Nadine  Brammer Eckhardt
Nadine Brammer Eckhardt, first wife and muse of novelist Billy Lee Brammer (The Gay Place) and second wife of Texas Democratic Congressman Robert C. Eckhardt, has died at the age of 87. (Dec. 8, 2018, Austin, Texas)
Nadine Brammer Eckhardt, an alluring and articulate light among Washington, DC and Texas political circles, was a provocative beauty whose well-honed political savvy, frankness, and straightforward verbal wit earned her lifelong friendships among writers, artists, progressive activists, and politicos. Namesake for two notable restaurants (Nadine's in New York City's West Village and Nadine's in Austin, Texas) and for filmmaker Robert Benton's 1987 film, Nadine, she was seen by many as an influential cultural conduit, by virtue of her ability to move confidently across many subcultures and historic moments.
As young marrieds in the 1950's, Eckhardt and her first husband Billy Lee Brammer served on Senate Majority Leader Lyndon Johnson's staff.
After Eckhardt divorced Brammer in 1961, she began working at the Texas Statehouse, which provided her with valuable experience and introduced her to an up-and-coming state representative from Houston named Robert C. Eckhardt. He proposed to her in 1962, and with the aid of her energetic charm and political instincts, he was elected as a Democrat to the U.S. Congress, from 8th District Houston in 1966. As a Congressman's wife, Eckhardt was known for her generous hospitality and diverting conversation. LBJ advisor and MPAA head Jack Valenti once remarked to The Washington Post that Nadine Eckhardt was the person he'd most like to be seated next to at a Washington D.C. dinner party.
During a heady time of cultural and political upheaval, Eckhardt worked diligently to keep her husband's Congressional office and home life a well-organized and effective political machine, while also keeping him well up on the changing times. They visited Resurrection City during the Poor Peoples' March in 1968, and invited friends they made there to their home for hot showers and a good night's sleep. She counseled the Congressman to speak out against the Vietnam War, opposing her old boss, then the sitting President from Texas. Eckhardt opened up their Georgetown townhouse to student antiwar demonstrators running from tear gas fired at them by National Guardsmen during 1970 May Day protests.
A lifetime progressive activist, Eckhardt always managed to straddle both the establishment and counter culture through turbulent times. She continued to count younger people as her close friends until her death.
Increasingly disenchanted with the superficiality of Washington life during the Watergate years, Eckhardt returned to East Texas in the late 1970s, where she went into therapy, divorced the Congressman, sold real estate, and worked on regional political campaigns. She returned to Austin in the 1980s, where she opened Nadine's Restaurant with her son, Willy, in East Austin where they served home cooking and exhibited the works of many local artists and photographers. Several younger politicians received the benefit of Eckhardt's connections during those years, including a progressive-minded street vendor named Max Nofziger (who was elected, against all odds, to the Austin City Council).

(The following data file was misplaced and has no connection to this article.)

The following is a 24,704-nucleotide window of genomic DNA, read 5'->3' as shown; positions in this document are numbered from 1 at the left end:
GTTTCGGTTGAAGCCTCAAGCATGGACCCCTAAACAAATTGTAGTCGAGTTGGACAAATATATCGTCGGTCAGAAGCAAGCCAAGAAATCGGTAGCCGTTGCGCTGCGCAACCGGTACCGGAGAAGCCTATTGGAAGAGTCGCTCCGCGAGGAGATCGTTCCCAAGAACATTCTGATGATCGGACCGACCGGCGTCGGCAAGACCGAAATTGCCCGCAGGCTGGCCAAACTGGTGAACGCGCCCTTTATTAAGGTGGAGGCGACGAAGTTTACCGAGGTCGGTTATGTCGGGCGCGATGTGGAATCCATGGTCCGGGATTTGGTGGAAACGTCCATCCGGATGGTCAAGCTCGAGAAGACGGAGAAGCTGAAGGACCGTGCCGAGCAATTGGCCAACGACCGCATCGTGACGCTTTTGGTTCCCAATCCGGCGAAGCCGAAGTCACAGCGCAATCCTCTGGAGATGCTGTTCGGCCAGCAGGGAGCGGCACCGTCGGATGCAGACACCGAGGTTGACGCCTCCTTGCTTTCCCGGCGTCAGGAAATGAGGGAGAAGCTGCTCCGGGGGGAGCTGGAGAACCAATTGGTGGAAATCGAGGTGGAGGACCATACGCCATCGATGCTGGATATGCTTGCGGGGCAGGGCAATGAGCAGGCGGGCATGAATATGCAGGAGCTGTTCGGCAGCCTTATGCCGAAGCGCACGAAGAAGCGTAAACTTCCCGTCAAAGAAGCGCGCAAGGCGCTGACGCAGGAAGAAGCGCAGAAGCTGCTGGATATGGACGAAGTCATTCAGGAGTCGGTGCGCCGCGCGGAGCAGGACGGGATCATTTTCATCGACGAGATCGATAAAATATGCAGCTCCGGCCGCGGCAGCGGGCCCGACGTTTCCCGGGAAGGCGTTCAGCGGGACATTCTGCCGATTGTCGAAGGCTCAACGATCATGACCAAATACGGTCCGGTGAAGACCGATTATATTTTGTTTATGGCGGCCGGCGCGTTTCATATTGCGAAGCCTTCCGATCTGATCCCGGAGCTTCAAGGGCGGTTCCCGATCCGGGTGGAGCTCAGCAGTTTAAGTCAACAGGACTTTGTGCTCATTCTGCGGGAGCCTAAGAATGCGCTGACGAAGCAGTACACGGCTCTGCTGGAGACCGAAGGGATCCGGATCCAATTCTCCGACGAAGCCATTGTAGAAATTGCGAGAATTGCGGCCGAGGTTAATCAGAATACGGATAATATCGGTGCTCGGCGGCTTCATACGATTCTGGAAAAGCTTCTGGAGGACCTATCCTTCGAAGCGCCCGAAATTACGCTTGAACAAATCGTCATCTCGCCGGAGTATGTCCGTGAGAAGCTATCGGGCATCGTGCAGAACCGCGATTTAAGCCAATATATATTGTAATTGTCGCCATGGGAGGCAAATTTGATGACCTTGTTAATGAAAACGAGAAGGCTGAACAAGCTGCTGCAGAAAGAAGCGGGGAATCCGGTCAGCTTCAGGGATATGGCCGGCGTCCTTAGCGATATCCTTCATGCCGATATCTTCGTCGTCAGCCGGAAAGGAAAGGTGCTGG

Eckhardt joined her three daughters (Sidney and Shelby Brammer and Sarah Eckhardt) in New York City in the 1990s, devoting her political acumen and contacts to organizing Manhattan fundraisers for her friend, Ann Richards, during Richards' successful bid for Texas Governor. Eckhardt also worked as a New York University Dean's assistant while serving as a figurehead for the new Nadine's Restaurant on Bank Street, West Village, which featured several of her Texas recipes.
A decade later and back in Austin, Eckhardt was behind the political scenes again, helping to elect her youngest daughter, Sarah Eckhardt, to the Travis County Commissioner's Court. Nadine Eckhardt also worked for the Texas Public Utilities Commission and as an assistant to political writer Molly Ivins, using the skills she attributed to her early training on Senator Johnson's staff.
In her seventies, Eckhardt wrote a noteworthy memoir (Duchess of Palms, University of Texas Press) about her long life in politics and letters. Evident in her dedication "to the fifties girls," Eckhardt saw herself as an example of the many pre-feminist women of her generation who had to apply their brains and talent to pushing ambivalent mates toward high achievement, rather than pursuing their own dreams and careers.
She is survived by her children, William Eckhardt and Sarah Eckhardt of Austin, TX, and Sidney and Shelby Brammer of Bartlesville, OK, as well as two grandchildren, Nadine and Hank Sauer Eckhardt, and her stepdaughters, Orissa Eckhardt Arend and Rosalind Eckhardt. A memorial service is being planned for January 2019 in Austin.
Published on December 14, 2018


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